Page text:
Review of The Black Swan

The Black SwanI recently finished reading my initial book of the new year, The Black Swan: The Impact of the Highly Improbable by Nassim Nicholas Taleb. Though it is still early, I’m willing to bet that this may be the most interesting book I read all year, despite being the first.

As summarized by the front flap of the dust jacket,

A Black Swan is a highly improbable event with three characteristics: It is unpredictable; it carries a massive impact; and, after the fact, we concoct an explanation that makes it appear less random, and more predictable, than it was.

That last point that is most vicious. Human nature drives us to simplify, categorize, and explain, which in turn exposes us to further Black Swan events in the future. The book examines this flawed method of thinking through analysis of psychology, history, economics, mathematics, and other literary and scientific areas of study.

Its point is made primarily through anecdotal evidence and narrative story telling, a technique that is almost necessitated by the topic at hand. Anyone seeking hard science is likely to walk away disappointed and unconvinced. However, those very same people stand to gain the most from reading The Black Swan with an open mind.

After driving home the central thesis of his book, Mr. Taleb offers a brief chapter of advice on how to operate in a world filled with uncertainty. The reading is not light, and can be challenging at times, but it is very rewarding and promotes a different, yet insightful, perspective.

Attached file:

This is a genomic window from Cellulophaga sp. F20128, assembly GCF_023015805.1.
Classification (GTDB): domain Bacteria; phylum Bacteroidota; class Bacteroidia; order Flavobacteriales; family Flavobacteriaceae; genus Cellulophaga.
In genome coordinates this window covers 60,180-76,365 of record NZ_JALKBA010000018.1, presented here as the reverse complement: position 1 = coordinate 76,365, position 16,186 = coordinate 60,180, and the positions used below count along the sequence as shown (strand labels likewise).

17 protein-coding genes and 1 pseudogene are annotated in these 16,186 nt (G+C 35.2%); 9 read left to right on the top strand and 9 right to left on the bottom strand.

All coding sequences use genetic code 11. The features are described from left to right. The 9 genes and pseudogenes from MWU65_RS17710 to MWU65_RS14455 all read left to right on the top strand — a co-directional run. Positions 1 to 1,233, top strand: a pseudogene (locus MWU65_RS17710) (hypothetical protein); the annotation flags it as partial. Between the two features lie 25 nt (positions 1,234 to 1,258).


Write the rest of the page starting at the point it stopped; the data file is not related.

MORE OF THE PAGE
Comments

dh
says:
January 26, 2008 at 7:32 PM

After reading your twitter entry where you said The Black Swan was an excellent book, I ordered it and hopefully it will be here shortly. Looking more forward to it after reading your review. Thanks!

Lonna Hanson
says:
January 28, 2008 at 5:55 PM

Glad you liked the Black Swan, Jared. I have a feeling it would be a bit too challenging of a book for me to read. You know us elementary teachers we like things simple, entertaining, and a small teachable lesson. I might be tempted to read parts of it, though.
Mom

Dr Paradise
says:
December 20, 2008 at 7:54 PM

If you accept suggestions I would like to offer a couple. If that is not allowed here, I am sorry, I won’t be offended if you delete my entry.

My offereings are:
A Beckoning From Paradise ISBN 1439206554
Secrets of Paradise ISBN 1439201900

Dr Paradise
says:
December 20, 2008 at 8:03 PM

Ah ha, I read your information after offering the above readings. I am on the Aspera emailing list. The books above must be about you, these books deal with a young man your age, a technology wizard working for a huge software company in Seattle. The main character, Harry Raven, is unaware of his heritage and is called home through mysterious dreams to move his true family link into the modern world by installing communications equipment etc.l

Other than the book, when is technology going to move ahead into the next generation whereby we can get rid of our cumbersome batteries? As a youngster, we used to store a mighty charge in capacitors. I have also wondered at the marvel of the free source, albeit weak source of energy in the ever flowing magnetic field around the earth. If this double poled power can turn the needle of a compass, why can’t it be intensified with our new-age nanotechnology?

And secondly, I am glad I read your “about” section.
Dr Robert E mcGinnis

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